He believed the words as he said them.
Believed them as he and Ryder finished their business in L.A.—which included getting the record label to drop their contract with Micah in light of current circumstances. Going to rehab like Wyatt did was one thing. But getting arrested for assaulting a woman…that was something else entirely, and not something the record label wanted themselves, or Shaken Dirty, associated with. Nice, wasn’t it, that all that had to happen for him to get what he wanted was for the woman he loved to be assaulted by his f**king band mate.
He believed the words when he got on the plane, when he landed in Austin and drove by the W, when he pulled up to his big empty house that had never felt empty when Elise was there. And he kept right on believing them, right up until the moment he walked into his garage and saw his Harley.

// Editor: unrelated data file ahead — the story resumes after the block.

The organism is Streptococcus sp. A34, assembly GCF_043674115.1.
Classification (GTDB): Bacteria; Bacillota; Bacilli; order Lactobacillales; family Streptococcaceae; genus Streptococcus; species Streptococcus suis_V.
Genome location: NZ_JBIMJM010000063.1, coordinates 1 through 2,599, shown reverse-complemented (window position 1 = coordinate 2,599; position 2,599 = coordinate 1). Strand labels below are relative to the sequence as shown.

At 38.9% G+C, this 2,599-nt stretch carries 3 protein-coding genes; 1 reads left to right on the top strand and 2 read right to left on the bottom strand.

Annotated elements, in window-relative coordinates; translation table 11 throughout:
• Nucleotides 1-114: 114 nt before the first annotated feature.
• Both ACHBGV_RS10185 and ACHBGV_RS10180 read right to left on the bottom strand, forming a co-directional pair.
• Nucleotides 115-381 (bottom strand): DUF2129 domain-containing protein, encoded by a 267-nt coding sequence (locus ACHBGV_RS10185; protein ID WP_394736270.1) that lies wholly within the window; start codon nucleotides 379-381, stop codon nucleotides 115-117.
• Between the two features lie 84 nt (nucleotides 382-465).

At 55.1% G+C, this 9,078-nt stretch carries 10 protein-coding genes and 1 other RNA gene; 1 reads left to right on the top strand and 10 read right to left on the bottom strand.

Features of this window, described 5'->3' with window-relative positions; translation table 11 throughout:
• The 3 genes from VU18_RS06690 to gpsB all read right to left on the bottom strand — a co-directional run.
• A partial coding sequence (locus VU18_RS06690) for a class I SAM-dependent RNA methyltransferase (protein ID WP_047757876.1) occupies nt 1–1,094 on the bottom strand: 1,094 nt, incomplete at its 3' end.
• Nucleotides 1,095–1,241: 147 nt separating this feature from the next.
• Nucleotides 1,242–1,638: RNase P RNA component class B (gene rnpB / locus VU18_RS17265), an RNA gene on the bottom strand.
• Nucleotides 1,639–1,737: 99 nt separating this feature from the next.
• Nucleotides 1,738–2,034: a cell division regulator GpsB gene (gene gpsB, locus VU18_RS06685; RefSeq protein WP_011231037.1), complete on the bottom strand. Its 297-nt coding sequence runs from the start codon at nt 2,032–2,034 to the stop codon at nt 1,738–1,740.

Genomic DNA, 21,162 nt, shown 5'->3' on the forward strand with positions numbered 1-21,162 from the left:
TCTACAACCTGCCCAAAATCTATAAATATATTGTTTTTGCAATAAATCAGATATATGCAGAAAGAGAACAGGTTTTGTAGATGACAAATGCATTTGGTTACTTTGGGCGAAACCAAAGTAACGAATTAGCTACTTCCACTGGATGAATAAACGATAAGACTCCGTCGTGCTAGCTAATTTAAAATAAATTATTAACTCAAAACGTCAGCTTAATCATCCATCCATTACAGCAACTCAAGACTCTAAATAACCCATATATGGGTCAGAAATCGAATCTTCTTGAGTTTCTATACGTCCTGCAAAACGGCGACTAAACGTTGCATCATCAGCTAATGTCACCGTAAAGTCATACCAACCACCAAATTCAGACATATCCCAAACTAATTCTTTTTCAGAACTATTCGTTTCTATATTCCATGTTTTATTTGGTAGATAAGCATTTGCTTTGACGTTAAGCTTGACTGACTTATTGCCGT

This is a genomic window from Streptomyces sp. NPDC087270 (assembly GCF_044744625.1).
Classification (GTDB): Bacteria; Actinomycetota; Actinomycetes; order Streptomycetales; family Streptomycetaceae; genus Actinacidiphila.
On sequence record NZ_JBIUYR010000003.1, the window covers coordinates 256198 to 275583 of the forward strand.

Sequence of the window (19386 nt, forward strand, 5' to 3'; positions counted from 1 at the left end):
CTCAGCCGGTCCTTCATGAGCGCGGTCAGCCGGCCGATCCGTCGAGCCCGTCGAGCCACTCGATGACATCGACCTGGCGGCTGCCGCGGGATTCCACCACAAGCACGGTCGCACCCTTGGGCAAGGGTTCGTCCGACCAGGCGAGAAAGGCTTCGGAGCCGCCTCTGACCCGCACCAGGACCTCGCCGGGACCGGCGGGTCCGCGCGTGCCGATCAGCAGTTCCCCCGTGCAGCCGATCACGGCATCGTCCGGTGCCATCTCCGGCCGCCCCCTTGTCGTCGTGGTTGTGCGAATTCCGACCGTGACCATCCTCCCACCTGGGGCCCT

She’d painted it hot pink, sprinkled it with silver glitter and bedazzled the entire thing with rhinestones. Fucking rhinestones. It was the most horrific thing he’d ever seen. And yet …
He should have been mad. Should have been furious. That was his bike, his pride and f**king joy. It was the first thing he’d bought when Shaken Dirty started making money and it would be the last thing he got rid of if he ever went broke. And yet, as he stood there staring at his bike—which now looked like it belonged to Princess Barbie instead of a rock star—all he could think about was the fact that Elise would never again pull a prank on him. That she would never again look at him with those wide eyes and pursed lips as she scolded him for pulling a prank on her.